They are a balanced side. It is just that I don’t think they can be very happy about how things have unrolled for them in the recent past. Having said that, they have qualified for the finals against Australia in Australia. That’s always a positive. Having mentioned about peaking at the right time, I think India is a classic example. In terms like this, victory against a good opposition, a good performance would obviously boost, and I’m sure England is looking forward to that. It can be their batting; they’ve got some terrific batsmen in their first seven, and if not, they’ve got the best seaming attack on the day.

Q: One of the things about Sri Lankan cricket for a long time has been the way your players go out and express themselves. How do you create an environment where they can just feel like they can go and enjoy themselves?

It’s a lapse in the coaching, I guess! (laughter.) Natural talent is something that we always encourage. It’s not all about technique. If somebody has the flair and the confidence to go and do it on the big stage, in a big competition, without any fear of failure, we always encourage that.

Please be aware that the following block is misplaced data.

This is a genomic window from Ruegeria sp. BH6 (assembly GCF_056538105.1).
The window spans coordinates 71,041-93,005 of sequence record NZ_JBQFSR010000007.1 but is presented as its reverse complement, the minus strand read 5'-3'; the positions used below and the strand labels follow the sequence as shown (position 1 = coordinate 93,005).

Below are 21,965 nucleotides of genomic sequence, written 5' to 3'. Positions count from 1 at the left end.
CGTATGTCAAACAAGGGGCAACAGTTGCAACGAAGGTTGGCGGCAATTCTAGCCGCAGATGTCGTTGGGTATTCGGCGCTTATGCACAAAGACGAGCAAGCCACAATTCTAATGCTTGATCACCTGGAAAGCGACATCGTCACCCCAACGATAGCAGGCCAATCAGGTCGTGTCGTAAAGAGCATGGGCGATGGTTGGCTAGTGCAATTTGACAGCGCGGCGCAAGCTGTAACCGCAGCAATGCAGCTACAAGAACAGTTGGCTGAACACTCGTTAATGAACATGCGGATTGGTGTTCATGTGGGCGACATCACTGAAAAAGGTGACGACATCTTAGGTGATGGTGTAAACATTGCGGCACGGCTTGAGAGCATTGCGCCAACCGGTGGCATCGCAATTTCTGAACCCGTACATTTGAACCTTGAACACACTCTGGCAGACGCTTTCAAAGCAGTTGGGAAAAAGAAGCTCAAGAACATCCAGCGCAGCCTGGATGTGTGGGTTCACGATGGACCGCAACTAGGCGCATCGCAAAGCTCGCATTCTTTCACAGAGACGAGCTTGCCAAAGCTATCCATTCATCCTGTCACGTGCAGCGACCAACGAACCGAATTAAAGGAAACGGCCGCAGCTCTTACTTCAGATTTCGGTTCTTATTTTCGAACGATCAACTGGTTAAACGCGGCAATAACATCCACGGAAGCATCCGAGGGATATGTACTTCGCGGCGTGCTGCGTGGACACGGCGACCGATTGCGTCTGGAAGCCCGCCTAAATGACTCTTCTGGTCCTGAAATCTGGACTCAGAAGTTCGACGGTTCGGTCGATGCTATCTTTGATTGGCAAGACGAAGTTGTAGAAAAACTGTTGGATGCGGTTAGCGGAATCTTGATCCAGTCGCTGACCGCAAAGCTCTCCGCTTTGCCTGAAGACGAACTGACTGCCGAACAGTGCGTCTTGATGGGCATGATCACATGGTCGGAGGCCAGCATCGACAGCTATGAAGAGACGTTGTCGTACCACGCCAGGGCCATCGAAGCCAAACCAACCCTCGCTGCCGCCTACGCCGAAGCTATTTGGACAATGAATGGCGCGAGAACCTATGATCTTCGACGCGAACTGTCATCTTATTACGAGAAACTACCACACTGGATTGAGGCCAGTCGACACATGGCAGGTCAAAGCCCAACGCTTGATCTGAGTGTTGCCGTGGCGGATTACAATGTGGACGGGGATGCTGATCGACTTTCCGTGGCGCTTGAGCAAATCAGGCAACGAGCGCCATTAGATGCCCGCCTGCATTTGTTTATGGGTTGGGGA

Q: Is that easy to do, to build that confidence in players?
MA: With the skill levels that they have, with the different skills that they bring, it’s almost easier because you aren’t copying anybody or you are not looking to see what the other is doing in terms of technique, what is he still thinking, what is his preparation.

Q: You might have seen AB de Villiers’ innings last night. That’s the second time he’s done something similar in the past month or so. We saw Rohit Sharma make 260 against your team a few months ago. Have we reached the limit of what is possible now in terms of fast scoring, or is there even more to come do you think?

: First of all, I think I always believed scoring big is almost a habit. When you start winning, you keep on winning. Same with people getting fifers and 200s. Kumar Sangakkara is a classic example. I reckon there are ways and means that people could do it in a bit different way. I wouldn’t be surprised if the score line stretches a bit more even.